As we get into a discussion of active listening and social media, I will try to avoid the well worn prescriptions around monitoring and speak to issues of perception and competitive advantage. Sure, monitoring what is being said about your company is important and you have probably been urged to set up a digital monitoring system, or have already done so. But listening, in the real sense of the word, implies understanding why people are talking about you and your industry and also being able to grasp why they might be right to feel the way they do.
All this talk about listening to people’s feelings might sound hoaky to you but it is, in fact, behavior that your online peers expect of you even if you are an all powerful corporation or public institution. It comes back to the interactive DNA of social media. If you do not truly listen to those you are trying to engage, it will come out sooner or later that you are not taking your audience seriously. You may then be challenged publicly for your lack of empathy or, what’s worse, be dismissed altogether.
So if listening is a currency of online influence it is also a key to gaining some important competitive assets. All this recent talk of crowdsourcing is not just hype. Though we all know that many things cannot be solved by commitee, there is a potential to make huge leaps in policy and strategic design by sourcing answers from your peers and building upon their input. The trick is inviting input on the right areas, elements of your products and operations that are under reconsideration and flexible enough to include new ideas.
It this interests you, I suggest you read the works of Don Tapscott and Anthony D. Williams. In their award winning title, Macrowikinomics, they present some compelling business cases for ‘open innovation’ using the wisdom of crowds. Leading global corporations are investing heavily in this and you might consider jumping on the bandwagon as well before your competitors do!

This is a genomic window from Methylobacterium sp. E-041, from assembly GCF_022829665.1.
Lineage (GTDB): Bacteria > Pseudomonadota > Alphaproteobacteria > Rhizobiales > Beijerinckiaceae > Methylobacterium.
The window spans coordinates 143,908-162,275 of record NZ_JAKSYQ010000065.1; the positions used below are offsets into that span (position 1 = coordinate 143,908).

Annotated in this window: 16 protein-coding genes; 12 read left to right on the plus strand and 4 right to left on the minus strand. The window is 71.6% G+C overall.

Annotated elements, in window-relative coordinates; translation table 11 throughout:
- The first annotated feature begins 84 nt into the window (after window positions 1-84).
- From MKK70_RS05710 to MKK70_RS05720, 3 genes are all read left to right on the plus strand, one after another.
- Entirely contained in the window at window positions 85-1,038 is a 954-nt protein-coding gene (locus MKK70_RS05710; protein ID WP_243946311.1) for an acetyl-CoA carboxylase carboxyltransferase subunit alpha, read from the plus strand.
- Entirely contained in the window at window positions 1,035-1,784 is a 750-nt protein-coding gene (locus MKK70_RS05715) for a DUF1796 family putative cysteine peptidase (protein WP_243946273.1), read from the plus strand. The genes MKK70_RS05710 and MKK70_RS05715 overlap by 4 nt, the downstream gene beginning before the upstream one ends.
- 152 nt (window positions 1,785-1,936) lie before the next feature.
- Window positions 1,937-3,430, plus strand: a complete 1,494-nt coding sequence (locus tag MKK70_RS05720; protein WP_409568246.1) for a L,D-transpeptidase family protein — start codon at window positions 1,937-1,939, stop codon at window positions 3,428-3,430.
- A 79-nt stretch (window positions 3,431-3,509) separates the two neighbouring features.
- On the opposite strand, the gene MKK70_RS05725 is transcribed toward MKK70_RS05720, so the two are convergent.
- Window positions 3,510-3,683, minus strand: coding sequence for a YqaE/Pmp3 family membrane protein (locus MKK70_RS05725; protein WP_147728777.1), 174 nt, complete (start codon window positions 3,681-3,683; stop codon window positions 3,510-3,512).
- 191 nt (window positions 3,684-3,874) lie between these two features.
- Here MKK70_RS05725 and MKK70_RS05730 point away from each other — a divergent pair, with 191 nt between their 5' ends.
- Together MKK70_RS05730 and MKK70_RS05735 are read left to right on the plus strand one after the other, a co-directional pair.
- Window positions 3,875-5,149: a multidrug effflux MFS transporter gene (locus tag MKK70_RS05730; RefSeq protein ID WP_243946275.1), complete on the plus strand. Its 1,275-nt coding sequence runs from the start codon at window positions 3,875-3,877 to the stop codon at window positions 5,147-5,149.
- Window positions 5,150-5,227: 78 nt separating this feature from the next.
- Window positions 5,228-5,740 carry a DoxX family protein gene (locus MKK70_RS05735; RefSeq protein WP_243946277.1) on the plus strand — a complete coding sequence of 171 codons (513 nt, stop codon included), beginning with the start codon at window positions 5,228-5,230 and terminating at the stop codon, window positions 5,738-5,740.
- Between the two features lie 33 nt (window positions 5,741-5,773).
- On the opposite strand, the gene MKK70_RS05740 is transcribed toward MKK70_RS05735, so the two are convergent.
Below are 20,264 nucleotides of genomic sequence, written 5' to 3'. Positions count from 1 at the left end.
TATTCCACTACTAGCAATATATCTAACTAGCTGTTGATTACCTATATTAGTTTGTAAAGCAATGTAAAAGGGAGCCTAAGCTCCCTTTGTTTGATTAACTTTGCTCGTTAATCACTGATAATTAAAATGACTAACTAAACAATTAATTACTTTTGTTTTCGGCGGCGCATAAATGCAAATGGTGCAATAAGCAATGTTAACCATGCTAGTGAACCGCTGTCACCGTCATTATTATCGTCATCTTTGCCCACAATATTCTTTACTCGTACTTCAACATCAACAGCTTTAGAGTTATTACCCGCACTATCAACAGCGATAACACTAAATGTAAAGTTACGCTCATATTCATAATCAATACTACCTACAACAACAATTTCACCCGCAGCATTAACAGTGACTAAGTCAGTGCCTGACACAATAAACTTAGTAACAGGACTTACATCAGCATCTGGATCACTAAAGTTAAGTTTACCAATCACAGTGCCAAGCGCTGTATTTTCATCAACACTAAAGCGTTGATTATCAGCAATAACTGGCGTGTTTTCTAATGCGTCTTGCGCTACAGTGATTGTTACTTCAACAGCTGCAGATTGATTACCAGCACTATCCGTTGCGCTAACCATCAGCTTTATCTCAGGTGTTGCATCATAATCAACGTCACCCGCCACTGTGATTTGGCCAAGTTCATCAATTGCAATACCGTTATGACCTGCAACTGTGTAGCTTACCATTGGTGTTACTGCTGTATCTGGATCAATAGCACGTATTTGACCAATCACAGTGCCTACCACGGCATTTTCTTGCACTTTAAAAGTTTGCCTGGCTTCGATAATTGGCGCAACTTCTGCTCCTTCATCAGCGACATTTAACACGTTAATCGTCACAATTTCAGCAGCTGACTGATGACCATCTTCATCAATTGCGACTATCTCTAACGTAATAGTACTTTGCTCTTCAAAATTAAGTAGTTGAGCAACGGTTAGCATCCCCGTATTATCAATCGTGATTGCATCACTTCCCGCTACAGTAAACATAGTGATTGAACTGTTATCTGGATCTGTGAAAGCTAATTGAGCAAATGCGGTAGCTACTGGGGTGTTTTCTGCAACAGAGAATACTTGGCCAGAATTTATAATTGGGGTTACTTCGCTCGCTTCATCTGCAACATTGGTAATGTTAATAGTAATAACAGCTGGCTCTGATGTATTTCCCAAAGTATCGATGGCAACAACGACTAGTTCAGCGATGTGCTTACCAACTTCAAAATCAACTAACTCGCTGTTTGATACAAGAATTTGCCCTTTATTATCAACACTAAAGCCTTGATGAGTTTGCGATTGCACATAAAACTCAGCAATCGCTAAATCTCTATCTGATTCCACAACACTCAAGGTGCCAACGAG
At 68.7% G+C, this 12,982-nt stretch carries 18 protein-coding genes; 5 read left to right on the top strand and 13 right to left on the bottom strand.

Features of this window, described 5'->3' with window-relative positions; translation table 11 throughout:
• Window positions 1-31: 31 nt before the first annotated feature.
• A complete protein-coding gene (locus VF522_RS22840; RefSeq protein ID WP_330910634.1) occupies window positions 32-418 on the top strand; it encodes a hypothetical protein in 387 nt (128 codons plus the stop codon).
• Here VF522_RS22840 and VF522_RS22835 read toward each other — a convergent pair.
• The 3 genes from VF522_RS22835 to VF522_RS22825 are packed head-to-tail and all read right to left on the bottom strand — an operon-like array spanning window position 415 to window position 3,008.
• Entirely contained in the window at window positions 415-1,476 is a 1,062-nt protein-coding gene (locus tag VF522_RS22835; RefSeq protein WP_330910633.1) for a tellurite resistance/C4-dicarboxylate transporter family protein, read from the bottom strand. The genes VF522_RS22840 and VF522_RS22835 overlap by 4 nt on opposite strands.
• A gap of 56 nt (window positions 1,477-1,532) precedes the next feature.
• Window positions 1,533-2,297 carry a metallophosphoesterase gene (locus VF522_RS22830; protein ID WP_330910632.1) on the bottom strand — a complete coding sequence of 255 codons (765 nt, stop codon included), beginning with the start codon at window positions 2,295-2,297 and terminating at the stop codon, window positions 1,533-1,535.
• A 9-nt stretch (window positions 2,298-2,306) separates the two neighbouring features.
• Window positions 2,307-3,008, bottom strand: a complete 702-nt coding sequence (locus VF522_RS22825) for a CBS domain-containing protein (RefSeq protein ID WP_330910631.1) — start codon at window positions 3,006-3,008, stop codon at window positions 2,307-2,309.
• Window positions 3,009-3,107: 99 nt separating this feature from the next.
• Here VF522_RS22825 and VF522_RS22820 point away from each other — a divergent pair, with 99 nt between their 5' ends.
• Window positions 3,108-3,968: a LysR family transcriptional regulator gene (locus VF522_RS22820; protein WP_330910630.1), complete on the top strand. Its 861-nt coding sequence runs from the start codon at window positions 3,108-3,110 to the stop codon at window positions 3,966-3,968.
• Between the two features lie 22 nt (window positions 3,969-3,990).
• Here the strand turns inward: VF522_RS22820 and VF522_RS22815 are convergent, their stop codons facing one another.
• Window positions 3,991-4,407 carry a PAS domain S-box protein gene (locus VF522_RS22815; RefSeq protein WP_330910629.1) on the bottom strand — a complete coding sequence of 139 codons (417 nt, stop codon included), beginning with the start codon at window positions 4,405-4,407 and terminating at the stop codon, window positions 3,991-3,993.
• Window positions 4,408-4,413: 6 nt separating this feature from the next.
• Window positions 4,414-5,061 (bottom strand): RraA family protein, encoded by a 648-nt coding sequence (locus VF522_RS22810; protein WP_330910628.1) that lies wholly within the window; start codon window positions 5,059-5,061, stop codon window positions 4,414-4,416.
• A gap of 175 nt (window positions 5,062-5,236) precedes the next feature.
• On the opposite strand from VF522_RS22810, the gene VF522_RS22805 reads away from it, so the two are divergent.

One thing is certain. Listening to your stakeholders’ concerns and involving them in collective problem solving are sure fire ways to build an extremely loyal and cooperative online following.
Here is the complete chapter text from the #Social Survival Manifesto:
Principle for Survival #5:
LEARN TO LISTEN… OR ELSE
Your detractors online presuppose that you don’t listen to them and that, if you did, you would not give a rat’s ass for what they think. Is this true?
If you are not listening to what others are saying, you have no right to participate in online discussions, even if they concern you. Listening is the entry pass to this new world and it is non-negotiable.
Have you ever really listened to your consumers and stakeholders? By this I mean not listening with the goal of defending against what they have to say but listening as though there were hidden gems in every comment sent to you, just waiting to be discovered.
Dig in and try it. Not only will this kind of listening bring greater empathy and help you better leverage your messaging, you might actually learn something about how to improve your product or business practices!
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